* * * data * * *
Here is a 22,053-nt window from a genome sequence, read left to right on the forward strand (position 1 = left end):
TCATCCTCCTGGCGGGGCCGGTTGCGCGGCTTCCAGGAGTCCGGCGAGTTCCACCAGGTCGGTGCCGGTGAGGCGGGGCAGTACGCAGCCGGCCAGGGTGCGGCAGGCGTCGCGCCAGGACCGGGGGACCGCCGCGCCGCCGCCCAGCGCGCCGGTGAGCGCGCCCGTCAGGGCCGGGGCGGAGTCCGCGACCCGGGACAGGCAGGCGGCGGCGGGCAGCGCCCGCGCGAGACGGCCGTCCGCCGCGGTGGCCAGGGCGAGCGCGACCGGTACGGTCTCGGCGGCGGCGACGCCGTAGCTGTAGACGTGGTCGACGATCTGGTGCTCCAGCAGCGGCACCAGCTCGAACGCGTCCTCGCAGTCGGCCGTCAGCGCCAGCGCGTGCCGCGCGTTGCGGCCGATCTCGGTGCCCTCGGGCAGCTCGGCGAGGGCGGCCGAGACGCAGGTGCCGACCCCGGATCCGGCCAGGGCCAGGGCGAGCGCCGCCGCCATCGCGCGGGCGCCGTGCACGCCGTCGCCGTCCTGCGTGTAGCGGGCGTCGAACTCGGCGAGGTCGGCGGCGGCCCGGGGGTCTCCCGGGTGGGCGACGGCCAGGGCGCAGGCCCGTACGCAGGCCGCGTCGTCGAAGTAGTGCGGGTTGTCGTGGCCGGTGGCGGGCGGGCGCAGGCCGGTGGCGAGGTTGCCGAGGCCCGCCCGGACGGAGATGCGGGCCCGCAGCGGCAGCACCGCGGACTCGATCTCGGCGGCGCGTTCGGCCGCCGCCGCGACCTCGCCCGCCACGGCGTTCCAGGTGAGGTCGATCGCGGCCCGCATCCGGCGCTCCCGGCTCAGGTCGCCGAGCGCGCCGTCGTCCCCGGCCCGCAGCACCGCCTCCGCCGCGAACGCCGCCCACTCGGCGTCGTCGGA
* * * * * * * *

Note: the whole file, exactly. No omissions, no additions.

Here is a 22,053-nt window from a genome sequence, read left to right on the forward strand (position 1 = left end):
TCATCCTCCTGGCGGGGCCGGTTGCGCGGCTTCCAGGAGTCCGGCGAGTTCCACCAGGTCGGTGCCGGTGAGGCGGGGCAGTACGCAGCCGGCCAGGGTGCGGCAGGCGTCGCGCCAGGACCGGGGGACCGCCGCGCCGCCGCCCAGCGCGCCGGTGAGCGCGCCCGTCAGGGCCGGGGCGGAGTCCGCGACCCGGGACAGGCAGGCGGCGGCGGGCAGCGCCCGCGCGAGACGGCCGTCCGCCGCGGTGGCCAGGGCGAGCGCGACCGGTACGGTCTCGGCGGCGGCGACGCCGTAGCTGTAGACGTGGTCGACGATCTGGTGCTCCAGCAGCGGCACCAGCTCGAACGCGTCCTCGCAGTCGGCCGTCAGCGCCAGCGCGTGCCGCGCGTTGCGGCCGATCTCGGTGCCCTCGGGCAGCTCGGCGAGGGCGGCCGAGACGCAGGTGCCGACCCCGGATCCGGCCAGGGCCAGGGCGAGCGCCGCCGCCATCGCGCGGGCGCCGTGCACGCCGTCGCCGTCCTGCGTGTAGCGGGCGTCGAACTCGGCGAGGTCGGCGGCGGCCCGGGGGTCTCCCGGGTGGGCGACGGCCAGGGCGCAGGCCCGTACGCAGGCCGCGTCGTCGAAGTAGTGCGGGTTGTCGTGGCCGGTGGCGGGCGGGCGCAGGCCGGTGGCGAGGTTGCCGAGGCCCGCCCGGACGGAGATGCGGGCCCGCAGCGGCAGCACCGCGGACTCGATCTCGGCGGCGCGTTCGGCCGCCGCCGCGACCTCGCCCGCCACGGCGTTCCAGGTGAGGTCGATCGCGGCCCGCATCCGGCGCTCCCGGCTCAGGTCGCCGAGCGCGCCGTCGTCCCCGGCCCGCAGCACCGCCTCCGCCGCGAACGCCGCCCACTCGGCGTCGTCGGA